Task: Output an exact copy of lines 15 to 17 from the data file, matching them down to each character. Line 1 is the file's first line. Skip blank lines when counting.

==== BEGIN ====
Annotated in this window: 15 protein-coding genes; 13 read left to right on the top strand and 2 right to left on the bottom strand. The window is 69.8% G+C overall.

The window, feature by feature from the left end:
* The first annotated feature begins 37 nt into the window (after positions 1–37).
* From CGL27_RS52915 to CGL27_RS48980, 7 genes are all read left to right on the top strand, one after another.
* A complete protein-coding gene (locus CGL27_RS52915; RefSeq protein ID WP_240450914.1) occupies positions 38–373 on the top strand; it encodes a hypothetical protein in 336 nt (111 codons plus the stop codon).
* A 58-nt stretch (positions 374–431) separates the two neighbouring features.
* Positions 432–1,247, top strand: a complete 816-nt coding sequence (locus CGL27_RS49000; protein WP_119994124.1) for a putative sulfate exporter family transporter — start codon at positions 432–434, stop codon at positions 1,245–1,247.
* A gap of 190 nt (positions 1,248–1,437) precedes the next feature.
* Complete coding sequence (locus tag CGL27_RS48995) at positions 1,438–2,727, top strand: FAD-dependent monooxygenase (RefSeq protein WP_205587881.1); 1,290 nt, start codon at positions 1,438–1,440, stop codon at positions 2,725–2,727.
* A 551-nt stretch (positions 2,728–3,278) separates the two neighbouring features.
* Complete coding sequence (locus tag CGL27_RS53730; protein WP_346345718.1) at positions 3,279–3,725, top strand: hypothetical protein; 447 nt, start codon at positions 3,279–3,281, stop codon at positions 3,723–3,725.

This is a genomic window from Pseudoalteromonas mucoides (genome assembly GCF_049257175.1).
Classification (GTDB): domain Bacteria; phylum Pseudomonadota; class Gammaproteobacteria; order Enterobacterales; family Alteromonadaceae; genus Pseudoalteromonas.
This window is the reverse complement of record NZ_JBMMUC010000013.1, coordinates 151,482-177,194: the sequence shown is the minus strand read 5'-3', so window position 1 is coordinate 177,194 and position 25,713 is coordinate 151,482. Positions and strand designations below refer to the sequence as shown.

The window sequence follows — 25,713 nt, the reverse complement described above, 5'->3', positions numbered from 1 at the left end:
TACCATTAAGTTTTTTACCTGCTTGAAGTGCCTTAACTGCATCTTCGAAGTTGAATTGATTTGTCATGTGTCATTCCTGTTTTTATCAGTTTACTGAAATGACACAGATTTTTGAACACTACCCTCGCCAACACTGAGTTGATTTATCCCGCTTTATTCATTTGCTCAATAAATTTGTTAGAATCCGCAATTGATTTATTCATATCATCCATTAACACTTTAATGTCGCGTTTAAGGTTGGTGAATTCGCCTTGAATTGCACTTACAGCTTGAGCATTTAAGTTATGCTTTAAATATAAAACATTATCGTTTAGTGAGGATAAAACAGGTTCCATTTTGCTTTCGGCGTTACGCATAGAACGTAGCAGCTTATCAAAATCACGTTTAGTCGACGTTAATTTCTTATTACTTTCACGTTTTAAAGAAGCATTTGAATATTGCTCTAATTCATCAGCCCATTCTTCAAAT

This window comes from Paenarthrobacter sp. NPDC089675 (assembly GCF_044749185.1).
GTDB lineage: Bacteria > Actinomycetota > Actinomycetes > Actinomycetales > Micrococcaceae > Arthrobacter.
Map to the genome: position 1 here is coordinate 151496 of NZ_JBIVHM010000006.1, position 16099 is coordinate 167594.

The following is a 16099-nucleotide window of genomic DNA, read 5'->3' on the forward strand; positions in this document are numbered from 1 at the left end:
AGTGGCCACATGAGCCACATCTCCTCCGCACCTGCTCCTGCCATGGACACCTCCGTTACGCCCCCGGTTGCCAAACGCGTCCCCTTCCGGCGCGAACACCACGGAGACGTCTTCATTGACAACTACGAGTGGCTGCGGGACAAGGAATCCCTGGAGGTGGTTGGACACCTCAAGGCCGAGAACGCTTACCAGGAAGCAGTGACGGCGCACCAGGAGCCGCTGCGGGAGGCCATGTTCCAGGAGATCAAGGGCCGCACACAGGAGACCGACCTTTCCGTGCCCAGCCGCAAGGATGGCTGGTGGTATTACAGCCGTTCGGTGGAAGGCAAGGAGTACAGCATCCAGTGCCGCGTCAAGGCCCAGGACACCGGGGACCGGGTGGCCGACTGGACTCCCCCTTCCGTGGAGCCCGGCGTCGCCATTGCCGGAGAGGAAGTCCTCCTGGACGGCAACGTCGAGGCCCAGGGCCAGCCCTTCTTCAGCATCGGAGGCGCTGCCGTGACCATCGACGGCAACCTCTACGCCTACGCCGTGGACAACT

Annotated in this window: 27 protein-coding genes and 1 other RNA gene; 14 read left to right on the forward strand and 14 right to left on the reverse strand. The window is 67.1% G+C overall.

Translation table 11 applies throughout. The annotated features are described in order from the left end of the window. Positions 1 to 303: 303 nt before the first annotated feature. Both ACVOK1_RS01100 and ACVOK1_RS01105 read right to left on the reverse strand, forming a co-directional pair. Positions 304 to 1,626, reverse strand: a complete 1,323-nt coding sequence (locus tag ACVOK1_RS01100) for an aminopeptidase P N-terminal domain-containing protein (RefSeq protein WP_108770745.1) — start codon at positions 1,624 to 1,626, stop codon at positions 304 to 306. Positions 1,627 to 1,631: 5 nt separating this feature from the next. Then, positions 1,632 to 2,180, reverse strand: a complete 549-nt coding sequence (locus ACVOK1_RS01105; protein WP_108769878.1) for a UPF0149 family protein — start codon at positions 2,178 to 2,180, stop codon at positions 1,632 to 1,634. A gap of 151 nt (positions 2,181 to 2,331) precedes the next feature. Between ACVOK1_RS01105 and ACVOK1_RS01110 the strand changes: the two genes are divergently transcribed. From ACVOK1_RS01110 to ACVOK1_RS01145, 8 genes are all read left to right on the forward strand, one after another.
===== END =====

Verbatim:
The window sequence follows — 25,713 nt, the reverse complement described above, 5'->3', positions numbered from 1 at the left end:
TACCATTAAGTTTTTTACCTGCTTGAAGTGCCTTAACTGCATCTTCGAAGTTGAATTGATTTGTCATGTGTCATTCCTGTTTTTATCAGTTTACTGAAATGACACAGATTTTTGAACACTACCCTCGCCAACACTGAGTTGATTTATCCCGCTTTATTCATTTGCTCAATAAATTTGTTAGAATCCGCAATTGATTTATTCATATCATCCATTAACACTTTAATGTCGCGTTTAAGGTTGGTGAATTCGCCTTGAATTGCACTTACAGCTTGAGCATTTAAGTTATGCTTTAAATATAAAACATTATCGTTTAGTGAGGATAAAACAGGTTCCATTTTGCTTTCGGCGTTACGCATAGAACGTAGCAGCTTATCAAAATCACGTTTAGTCGACGTTAATTTCTTATTACTTTCACGTTTTAAAGAAGCATTTGAATATTGCTCTAATTCATCAGCCCATTCTTCAAAT

This window comes from Paenarthrobacter sp. NPDC089675 (assembly GCF_044749185.1).